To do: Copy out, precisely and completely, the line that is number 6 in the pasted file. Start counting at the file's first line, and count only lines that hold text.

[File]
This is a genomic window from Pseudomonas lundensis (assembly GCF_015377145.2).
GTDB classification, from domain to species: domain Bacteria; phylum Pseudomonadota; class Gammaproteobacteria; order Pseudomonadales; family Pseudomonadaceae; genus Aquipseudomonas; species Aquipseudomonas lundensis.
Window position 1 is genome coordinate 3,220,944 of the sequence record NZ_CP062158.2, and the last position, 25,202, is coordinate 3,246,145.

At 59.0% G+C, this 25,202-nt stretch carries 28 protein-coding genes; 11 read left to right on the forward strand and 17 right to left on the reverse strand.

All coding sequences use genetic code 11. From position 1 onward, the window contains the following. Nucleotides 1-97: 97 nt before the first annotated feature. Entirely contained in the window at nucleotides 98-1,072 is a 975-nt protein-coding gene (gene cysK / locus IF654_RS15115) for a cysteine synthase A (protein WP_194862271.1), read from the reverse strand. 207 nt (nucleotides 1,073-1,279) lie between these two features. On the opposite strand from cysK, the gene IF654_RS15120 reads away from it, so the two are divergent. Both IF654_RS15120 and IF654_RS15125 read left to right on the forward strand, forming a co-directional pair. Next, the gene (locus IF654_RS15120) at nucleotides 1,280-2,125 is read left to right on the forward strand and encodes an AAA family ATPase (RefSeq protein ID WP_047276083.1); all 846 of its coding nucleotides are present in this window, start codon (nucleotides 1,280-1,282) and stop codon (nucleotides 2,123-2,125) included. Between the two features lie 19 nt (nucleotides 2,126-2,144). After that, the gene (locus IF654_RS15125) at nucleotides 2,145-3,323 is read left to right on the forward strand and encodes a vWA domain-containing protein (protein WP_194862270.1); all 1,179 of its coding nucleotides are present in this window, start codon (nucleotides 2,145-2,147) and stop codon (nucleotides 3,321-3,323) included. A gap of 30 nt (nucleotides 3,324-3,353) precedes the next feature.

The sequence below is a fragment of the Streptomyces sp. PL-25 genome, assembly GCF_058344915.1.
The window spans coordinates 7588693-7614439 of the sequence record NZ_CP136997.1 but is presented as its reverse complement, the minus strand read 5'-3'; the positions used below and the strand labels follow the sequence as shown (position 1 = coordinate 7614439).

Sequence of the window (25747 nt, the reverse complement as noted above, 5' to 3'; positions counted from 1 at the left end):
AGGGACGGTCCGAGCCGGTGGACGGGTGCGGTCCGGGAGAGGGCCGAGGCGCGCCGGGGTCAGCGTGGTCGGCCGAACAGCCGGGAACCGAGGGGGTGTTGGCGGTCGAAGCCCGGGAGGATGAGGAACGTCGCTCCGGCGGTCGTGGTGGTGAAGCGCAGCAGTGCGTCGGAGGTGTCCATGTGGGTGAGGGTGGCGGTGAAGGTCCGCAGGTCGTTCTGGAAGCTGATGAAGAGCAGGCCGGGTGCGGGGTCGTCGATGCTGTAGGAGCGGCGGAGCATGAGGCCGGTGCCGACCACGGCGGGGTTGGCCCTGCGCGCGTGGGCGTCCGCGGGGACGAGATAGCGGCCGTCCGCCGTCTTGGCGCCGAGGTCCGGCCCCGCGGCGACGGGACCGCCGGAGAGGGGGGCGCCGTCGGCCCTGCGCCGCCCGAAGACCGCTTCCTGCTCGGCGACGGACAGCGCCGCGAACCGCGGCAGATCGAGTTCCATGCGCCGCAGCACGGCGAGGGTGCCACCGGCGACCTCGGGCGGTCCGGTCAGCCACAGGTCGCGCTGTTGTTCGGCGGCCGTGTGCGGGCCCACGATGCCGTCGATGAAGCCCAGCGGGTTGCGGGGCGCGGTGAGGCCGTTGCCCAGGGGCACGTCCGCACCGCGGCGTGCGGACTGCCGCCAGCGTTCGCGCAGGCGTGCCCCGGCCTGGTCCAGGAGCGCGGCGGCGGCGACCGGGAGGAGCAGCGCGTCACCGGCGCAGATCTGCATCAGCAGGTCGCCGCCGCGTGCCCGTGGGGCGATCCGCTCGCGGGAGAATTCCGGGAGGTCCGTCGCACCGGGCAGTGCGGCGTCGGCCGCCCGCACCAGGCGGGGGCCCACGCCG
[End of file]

The sequence below is a fragment of the Streptomyces sp. PL-25 genome, assembly GCF_058344915.1.